The ability to edit any post is one of the major features of the Stack Exchange system, disabling it would make the site much worse. There is virtually no chance at all that SE would disable editing entirely.
But even though the ability to edit is very useful in general, there are certain types of edits that have more drawbacks than advantages. Every edit adds some overhead as it bumps the question to the frontpage for review. A high frequency of edits can drown out the actual new content on the frontpage, in such a case even if the edits themselves are good, the effect of all the edits at once in a short time is negative as it makes the frontpage useless for a while.
While a question is still new and on the frontpage, there is no disadvantage to bumping it for even a minor edit. Though one should always try to fix everything about a post, and not fix a typo while leaving other large errors unfixed.
For old questions the situation changes a bit. Significant edits are always welcome, but there is some disagreement about minor fixes. Personally I still think that fixing typos and grammar mistakes is worth it for old questions, with the restriction that I would not go and hunt for this kind of stuff to fix, and that I would be especially careful to try and fix every problem in that post to avoid further, unnecessary bumps.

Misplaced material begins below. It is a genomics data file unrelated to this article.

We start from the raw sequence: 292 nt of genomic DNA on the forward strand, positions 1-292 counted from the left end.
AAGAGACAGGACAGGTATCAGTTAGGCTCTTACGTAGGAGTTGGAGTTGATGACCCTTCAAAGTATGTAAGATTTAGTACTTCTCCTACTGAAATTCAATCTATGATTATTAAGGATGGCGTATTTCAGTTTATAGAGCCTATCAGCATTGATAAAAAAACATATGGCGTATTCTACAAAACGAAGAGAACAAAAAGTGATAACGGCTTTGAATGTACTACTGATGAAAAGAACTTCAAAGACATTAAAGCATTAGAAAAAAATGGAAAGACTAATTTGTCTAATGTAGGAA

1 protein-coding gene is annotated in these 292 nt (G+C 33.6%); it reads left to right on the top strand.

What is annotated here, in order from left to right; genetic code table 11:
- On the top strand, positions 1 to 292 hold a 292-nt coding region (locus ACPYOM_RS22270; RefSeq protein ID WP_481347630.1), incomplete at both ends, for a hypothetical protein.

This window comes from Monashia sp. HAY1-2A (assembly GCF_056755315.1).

Closed questions that are likely to be deleted anyway should not be edited at all. Unless you make an edit that would fix the question and make it fit for reopening, one should not edit closed questions at all.
Radical edits are generally discouraged. If you disagree strongly with an answer, just post another answer yourself and downvote (or even flag/vote to delete) the other answer. The exception are questions that would be closed if they stay unedited. Drastic edits to make a question follow the site rules is generally acceptable.